Donor support helping surgeons see better to do better in PRHC’s operating rooms

With donor support, PRHC will introduce fluorescence-guided imaging technology to the hospital’s general operating suites for the first time. This innovation is part of a replacement and upgrading of outdated surgical tools, allowing PRHC’s general surgeons to perform minimally invasive procedures with GPS-like precision – with less risk of complications for patients.

With fluorescence-guided imaging, contrast dyes or agents are injected into the patient’s bloodstream prior to surgery, making anatomical features, organs, nerves or even cancer cells, light up. That highlighting will help doctors use other new, advanced equipment, like ultra-high-definition scopes and monitors, enhanced cameras, and improved light sources, to locate, remove and reconnect tissues. PRHC general surgeon Dr. Joslin Cheverie explains why this is so important for patient care, using a common bowel surgery as an example.

“When a diseased or cancerous portion of colon is removed, the remaining healthy sections are joined back together. It’s critical that the repaired section have healthy blood flow, or the patient is at greater risk of complications,” she says. “With this technology, I’ll be able to make better, more informed decisions during surgery.”

Fluorescence-guided imaging and state-of-the-art surgical tools are an exciting element of a wider, $13 million reinvestment in minimally invasive interventions, which also includes interventional radiology.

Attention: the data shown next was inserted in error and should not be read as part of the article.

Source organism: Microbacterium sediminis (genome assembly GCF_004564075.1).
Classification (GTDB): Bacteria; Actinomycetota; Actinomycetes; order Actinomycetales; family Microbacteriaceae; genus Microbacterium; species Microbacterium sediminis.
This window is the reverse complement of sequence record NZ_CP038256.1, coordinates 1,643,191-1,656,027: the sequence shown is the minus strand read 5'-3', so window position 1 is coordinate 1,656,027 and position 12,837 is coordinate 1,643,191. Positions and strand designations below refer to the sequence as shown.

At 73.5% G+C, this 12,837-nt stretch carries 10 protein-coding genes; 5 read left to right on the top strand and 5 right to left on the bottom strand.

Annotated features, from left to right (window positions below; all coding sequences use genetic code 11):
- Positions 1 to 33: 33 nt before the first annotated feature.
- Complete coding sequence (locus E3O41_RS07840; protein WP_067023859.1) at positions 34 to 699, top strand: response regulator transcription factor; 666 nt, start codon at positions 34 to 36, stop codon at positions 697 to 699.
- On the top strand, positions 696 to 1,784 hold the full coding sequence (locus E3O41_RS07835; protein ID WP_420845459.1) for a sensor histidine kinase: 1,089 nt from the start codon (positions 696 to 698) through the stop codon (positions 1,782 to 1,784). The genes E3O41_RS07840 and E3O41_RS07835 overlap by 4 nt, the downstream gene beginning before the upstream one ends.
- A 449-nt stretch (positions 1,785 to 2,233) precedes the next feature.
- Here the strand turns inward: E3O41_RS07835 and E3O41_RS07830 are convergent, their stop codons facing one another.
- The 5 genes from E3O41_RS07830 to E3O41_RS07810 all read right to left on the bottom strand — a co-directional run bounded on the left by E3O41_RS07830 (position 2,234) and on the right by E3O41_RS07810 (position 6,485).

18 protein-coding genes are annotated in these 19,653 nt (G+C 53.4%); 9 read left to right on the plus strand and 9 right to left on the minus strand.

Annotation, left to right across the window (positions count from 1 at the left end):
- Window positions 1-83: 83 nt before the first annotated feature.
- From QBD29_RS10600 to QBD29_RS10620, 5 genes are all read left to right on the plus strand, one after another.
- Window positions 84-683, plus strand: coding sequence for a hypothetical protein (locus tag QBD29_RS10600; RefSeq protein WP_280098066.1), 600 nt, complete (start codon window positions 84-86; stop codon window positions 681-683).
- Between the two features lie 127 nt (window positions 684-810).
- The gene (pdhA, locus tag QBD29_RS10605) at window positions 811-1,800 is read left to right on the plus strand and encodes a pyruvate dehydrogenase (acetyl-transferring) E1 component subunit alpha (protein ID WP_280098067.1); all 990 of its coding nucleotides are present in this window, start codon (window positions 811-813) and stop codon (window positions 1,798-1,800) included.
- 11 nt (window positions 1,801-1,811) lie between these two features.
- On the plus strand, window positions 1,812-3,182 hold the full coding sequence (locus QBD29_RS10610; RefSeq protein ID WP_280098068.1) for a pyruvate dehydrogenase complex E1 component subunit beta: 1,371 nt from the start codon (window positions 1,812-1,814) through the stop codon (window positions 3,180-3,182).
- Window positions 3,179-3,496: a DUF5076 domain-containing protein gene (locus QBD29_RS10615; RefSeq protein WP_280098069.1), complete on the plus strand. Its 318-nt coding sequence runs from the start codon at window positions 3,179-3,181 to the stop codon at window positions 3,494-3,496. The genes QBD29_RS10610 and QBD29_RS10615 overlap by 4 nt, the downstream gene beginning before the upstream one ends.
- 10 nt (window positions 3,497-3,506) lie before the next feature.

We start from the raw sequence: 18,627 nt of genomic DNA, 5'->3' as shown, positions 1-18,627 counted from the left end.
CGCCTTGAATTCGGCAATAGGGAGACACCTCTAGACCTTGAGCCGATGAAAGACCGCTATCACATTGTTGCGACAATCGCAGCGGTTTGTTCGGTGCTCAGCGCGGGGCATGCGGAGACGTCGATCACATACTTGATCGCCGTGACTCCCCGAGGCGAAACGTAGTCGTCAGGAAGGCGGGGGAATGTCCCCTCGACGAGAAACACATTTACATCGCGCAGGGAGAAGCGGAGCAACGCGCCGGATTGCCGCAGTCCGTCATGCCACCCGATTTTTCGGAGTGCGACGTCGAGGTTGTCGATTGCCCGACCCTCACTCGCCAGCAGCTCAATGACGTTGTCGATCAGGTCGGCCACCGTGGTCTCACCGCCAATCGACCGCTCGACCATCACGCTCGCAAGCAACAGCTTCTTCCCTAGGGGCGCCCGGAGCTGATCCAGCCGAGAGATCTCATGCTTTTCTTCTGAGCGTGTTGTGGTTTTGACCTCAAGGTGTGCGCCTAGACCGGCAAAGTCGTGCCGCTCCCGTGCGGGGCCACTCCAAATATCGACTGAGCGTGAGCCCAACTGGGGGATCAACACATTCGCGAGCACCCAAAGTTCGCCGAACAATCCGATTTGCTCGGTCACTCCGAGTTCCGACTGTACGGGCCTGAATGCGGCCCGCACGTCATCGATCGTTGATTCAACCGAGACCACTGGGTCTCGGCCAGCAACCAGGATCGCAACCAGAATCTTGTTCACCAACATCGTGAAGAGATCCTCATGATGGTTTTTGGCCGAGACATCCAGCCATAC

Replacing the hospital’s surgical technology now will ensure PRHC’s experts have better visuals to more accurately perform lifesaving and life-changing operations – like colorectal cancer surgery, emergency appendectomies, hernia repairs and gallbladder removals – right here, safely, quickly and with less wait time.

It’s donors who will make this possible, funding advances in minimally invasive technology and techniques that empower physicians like Dr. Cheverie to treat more conditions, efficiently, without big cuts, using less anesthesia, and leaving behind nothing more than a tiny scar. 

For patients, that means less pain, reduced risk of infection, shorter hospital stays, and faster recovery. This is important for all patients, but especially those vulnerable to complications, including the more than 60,000 seniors in our region.

For more information on this investment, please call 705-876-5000 or to make a donation, please click here.

Donors are helping the future of healthcare unfold across PRHC’s spectrum of care

PRHC Foundation donors have funded millions of dollars in equipment and technology across the wide spectrum of cancer care at Peterborough Regional Health Centre.

From the Norm & Jessie Dysart Radiation Centre and Breast Assessment Centre, to lifesaving investments in laboratory and surgical equipment, to current fundraising for two new CT scanners, a second MRI machine and technology that supports the automated preparation of chemotherapy medication, donors are supporting cancer screening, diagnosis and treatment for patients from across our region, close to home.